President Donald Trump early Thursday morning signed a spending bill to keep the government open until December 11, according to a tweet from White House spokesman Judd Deere.
The President signed the bill upon returning to the White House from campaign stops in Minnesota. Trump did not sign the bill before the midnight deadline to keep the government open, but no federal operations were expected to be affected by the shutdown that lasted less than an hour.
The bill breezed through the Senate on Wednesday after having been approved by the House last week and had been sent for Trump’s signature just after 6 p.m. The President had left the White House for campaign stops about three-and-a-half hours before that vote.
By funding the government only until mid-December, the legislation still sets up the possibility of a funding fight and potential shutdown after the election and just before the start of a new Congress.
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The continuing resolution, while far short of bipartisan full-year funding bills, is the product of bipartisan negotiation and an agreement between House Speaker Nancy Pelosi and Treasury Secretary Steven Mnuchin — one that had initially appeared to fall apart just a few weeks before the deadline.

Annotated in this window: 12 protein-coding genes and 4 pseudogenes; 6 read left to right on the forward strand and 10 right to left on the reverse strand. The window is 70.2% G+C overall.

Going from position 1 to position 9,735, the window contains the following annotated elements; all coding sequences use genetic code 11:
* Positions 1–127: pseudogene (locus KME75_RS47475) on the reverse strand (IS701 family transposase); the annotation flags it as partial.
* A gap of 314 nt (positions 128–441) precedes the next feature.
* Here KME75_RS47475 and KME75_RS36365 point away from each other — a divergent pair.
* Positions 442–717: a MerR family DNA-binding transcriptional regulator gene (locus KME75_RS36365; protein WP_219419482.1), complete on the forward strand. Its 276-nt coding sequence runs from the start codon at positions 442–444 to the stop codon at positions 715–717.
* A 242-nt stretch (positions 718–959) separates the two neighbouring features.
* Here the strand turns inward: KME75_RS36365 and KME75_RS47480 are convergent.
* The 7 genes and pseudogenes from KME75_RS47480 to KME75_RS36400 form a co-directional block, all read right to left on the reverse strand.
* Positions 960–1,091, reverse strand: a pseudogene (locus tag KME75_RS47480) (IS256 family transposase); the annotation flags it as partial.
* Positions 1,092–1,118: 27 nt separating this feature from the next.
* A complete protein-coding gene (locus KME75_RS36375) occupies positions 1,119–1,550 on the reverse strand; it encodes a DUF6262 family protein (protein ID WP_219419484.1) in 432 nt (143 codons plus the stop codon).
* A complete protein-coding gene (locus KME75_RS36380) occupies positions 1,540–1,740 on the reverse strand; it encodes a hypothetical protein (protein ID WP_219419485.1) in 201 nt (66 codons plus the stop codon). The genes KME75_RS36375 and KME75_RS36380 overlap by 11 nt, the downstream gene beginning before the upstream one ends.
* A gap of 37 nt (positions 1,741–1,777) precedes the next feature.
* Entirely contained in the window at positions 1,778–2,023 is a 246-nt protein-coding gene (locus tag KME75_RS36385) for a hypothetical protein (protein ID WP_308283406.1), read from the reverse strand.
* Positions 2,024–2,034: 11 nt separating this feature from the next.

The deal to avert a shutdown has so far proved to be a rare spot of bipartisan agreement at a time when partisan tensions are running especially high amid a high-stakes battle in the Senate over the confirmation of Trump’s Supreme Court nominee, Amy Coney Barrett.
The agreement clinched by Pelosi and Mnuchin includes a provision that will likely send tens of billions of dollars to the Commodity Credit Corporation — a priority for Republicans and bipartisan members from agricultural states and districts — which will replenish crucial aid to farmers. It includes some restrictions, after Democrats raised concerns that the money was being utilized by the Trump administration to distribute funds to favored political interests.
The measure also includes nearly $8 billion in nutrition assistance — a central Democratic priority during the negotiations.
After negotiations broke down, Democrats had initially drafted a stopgap measure that left out the farm aid and nutrition assistance and had been poised to vote on that measure last week.
But the threat of moving the legislation without bipartisan consensus — and the possibility that Democrats from agriculture-heavy districts would defect — served to raise the risk of a government shutdown given the narrowing timeline before the September 30 government funding deadline, and ultimately both sides returned to the table and hammered out the deal.